Rockford Chamber of Commerce President Dr. Carl Stites

Local leaders report on state of community

December 29, 2011 // 0 Comments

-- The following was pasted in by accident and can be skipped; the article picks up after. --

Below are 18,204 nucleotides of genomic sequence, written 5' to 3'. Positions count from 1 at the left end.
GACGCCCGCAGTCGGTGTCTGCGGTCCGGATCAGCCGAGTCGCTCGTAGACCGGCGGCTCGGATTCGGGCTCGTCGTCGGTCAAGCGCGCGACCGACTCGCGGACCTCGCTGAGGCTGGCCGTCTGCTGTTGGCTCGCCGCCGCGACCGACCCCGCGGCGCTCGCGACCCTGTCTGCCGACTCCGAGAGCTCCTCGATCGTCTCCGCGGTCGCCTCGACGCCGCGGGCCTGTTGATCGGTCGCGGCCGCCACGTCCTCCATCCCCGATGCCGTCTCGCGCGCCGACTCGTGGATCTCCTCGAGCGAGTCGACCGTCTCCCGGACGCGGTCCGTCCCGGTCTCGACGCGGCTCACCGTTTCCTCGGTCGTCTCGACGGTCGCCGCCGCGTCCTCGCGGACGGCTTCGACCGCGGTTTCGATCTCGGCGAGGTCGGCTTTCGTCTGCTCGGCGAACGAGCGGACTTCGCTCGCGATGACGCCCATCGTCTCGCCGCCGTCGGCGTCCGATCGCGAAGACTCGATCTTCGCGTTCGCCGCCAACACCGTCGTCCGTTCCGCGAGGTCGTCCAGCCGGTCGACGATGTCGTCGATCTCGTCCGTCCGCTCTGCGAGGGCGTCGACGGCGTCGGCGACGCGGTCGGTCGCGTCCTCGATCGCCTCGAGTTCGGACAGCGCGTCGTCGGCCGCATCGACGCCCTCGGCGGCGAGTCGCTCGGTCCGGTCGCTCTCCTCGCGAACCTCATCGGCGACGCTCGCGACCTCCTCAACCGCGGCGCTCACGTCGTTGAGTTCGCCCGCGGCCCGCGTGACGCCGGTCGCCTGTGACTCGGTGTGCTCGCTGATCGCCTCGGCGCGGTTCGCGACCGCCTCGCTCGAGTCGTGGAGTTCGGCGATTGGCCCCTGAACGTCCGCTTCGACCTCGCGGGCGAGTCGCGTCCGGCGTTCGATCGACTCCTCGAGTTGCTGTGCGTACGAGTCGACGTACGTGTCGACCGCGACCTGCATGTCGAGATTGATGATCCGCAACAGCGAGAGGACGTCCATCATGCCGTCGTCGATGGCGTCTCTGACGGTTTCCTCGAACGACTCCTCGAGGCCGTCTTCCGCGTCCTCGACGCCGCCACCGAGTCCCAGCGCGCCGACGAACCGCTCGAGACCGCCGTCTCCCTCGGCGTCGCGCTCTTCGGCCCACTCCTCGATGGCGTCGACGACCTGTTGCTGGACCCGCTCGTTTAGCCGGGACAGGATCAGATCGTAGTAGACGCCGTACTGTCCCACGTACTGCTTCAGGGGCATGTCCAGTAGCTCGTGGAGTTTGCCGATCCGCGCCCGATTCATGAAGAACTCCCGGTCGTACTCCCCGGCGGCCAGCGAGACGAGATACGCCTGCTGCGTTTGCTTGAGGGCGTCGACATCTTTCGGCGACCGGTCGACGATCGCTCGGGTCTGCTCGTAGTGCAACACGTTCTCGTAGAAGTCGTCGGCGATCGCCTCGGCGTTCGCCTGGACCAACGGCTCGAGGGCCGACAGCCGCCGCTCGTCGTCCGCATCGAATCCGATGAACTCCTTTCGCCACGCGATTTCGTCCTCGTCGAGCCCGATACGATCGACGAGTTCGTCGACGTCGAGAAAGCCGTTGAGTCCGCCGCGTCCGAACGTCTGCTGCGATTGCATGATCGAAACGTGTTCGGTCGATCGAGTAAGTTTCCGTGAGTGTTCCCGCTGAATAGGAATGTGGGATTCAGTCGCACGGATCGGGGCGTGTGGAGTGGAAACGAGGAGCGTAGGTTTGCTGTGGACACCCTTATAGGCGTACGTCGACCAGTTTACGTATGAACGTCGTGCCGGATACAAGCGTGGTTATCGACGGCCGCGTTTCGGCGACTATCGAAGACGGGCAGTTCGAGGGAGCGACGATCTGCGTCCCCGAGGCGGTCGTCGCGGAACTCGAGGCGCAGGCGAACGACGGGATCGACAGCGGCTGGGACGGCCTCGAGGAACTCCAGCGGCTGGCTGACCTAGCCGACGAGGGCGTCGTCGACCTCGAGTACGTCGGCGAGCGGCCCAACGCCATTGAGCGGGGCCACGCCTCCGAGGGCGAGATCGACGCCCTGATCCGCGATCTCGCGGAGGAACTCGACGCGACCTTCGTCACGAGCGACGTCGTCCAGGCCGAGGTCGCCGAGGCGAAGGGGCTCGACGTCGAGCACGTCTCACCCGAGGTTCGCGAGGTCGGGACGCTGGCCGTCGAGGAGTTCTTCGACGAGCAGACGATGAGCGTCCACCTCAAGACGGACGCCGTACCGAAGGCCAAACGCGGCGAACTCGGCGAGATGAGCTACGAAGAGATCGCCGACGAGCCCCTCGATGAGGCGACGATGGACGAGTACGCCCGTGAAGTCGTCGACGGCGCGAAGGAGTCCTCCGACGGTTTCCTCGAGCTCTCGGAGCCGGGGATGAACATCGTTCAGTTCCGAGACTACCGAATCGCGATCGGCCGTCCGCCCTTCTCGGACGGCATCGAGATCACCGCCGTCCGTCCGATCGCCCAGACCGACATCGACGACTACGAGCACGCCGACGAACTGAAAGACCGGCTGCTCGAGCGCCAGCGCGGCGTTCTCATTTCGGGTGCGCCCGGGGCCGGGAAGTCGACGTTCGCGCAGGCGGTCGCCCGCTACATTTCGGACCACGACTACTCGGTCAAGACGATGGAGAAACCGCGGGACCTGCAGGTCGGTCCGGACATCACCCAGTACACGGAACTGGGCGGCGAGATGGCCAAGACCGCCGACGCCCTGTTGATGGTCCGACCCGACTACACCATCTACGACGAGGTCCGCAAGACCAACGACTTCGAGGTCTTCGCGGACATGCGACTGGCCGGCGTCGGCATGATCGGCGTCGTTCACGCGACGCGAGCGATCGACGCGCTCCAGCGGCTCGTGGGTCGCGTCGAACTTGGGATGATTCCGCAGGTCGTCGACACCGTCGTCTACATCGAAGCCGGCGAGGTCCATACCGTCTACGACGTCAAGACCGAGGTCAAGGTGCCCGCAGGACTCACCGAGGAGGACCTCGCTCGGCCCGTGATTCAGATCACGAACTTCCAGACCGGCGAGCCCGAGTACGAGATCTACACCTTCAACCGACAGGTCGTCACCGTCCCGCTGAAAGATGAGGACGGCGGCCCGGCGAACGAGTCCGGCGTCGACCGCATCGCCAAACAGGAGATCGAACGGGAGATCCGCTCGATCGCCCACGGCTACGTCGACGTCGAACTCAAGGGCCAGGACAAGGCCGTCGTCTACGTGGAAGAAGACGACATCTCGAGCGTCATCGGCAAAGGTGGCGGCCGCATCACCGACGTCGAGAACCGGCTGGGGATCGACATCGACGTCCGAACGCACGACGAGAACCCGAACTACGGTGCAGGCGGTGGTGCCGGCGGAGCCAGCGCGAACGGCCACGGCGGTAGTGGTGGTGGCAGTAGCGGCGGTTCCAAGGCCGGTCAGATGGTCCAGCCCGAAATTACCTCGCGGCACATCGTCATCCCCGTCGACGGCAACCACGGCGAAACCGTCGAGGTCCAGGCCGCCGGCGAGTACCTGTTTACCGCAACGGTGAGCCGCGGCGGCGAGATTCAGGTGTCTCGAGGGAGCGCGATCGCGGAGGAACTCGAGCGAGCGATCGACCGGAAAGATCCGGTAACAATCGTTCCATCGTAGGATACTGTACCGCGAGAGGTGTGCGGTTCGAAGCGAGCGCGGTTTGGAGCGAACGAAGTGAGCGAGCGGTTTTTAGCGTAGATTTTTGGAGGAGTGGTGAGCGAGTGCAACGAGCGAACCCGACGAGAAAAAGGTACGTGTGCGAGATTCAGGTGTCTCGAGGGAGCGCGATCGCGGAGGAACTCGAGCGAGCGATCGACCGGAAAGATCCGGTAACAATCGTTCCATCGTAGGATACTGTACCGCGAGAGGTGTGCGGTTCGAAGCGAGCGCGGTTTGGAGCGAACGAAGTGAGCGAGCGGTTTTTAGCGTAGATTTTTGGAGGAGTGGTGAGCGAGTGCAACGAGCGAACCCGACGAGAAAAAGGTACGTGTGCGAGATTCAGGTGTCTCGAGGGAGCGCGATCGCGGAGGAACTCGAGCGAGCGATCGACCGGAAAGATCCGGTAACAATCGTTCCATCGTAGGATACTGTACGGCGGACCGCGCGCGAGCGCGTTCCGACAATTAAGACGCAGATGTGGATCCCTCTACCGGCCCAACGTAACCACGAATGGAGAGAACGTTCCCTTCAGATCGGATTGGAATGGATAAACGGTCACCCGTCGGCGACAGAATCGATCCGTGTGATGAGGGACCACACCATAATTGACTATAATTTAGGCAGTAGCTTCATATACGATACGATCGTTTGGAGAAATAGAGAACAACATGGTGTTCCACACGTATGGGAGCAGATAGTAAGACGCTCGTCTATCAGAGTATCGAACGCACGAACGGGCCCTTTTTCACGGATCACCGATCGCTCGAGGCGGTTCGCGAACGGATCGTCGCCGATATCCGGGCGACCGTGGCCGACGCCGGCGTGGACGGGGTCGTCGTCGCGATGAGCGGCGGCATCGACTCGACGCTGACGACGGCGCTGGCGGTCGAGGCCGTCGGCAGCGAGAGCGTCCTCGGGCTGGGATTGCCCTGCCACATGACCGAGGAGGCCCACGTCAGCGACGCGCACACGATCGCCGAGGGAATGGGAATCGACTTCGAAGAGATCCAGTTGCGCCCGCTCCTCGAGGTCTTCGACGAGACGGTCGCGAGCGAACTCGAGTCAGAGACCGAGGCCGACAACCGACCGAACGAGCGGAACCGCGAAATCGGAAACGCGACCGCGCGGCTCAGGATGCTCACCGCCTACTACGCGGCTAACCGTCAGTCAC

Providing more with less, looking to the future a common thread by BETH ALTENA  Representatives from the Rockford Chamber of Commerce, schools, City of Rockford, Kent County, the State House of Representatives and the U.S. Senate spoke Monday, Dec. 12, at Rockford High School, presenting a variety of opinions about the state of our community. A common theme of looking ahead to face challenges of our state and country as well as accomplishments achieved seemed to run through the discussions. Rockford’s Superintendent of Schools Dr. Michael Shibler spoke first, describing the district’s work on long- and short-term goals. He explained that in his early years with Rockford, he helped establish a Ram Action Model for Success (RAMS), now in its eighth cycle of three-year comprehensive plans. He said each RAMS plan takes into account the opinions of residents across the demographic spectrum—from empty-nesters, business people, seniors, parents of school-age children, etc.—who took surveys, including answering questions and providing narratives. Shibler said the district began the process in 1989 because the school leadership felt it was important for the community to decide what is important to the district. He said despite increasing financial challenges, the RAMS has helped the district complete 96 to 97 percent of the identified goals. He pointed out that Rockford Public Schools is a base-foundation district—among those schools in Michigan who receive the lowest level of funding per student. Today, he said, Rockford receives $7,046 per student, compared to $7,300 per student the district annually received in 2008. He said in 2012, cuts may bring the per-student funding for the district to $6,846. Despite continued lower finances, Shibler reported that Rockford is fortunate to have “a performance school district.” Rockford and East Grand Rapids are the only two districts in Kent County to have all schools receive As in state evaluation, and the only large district in the state of Michigan to receive the all-A recognition. In 1994 Rockford became the only school in the state to offer a guaranteed diploma—students who fail to be successful in jobs that require high-school level skills can return to receive additional education at no charge. This year, 50 juniors received a 30 or higher on their ACT tests, and the Rockford marching band earned the […]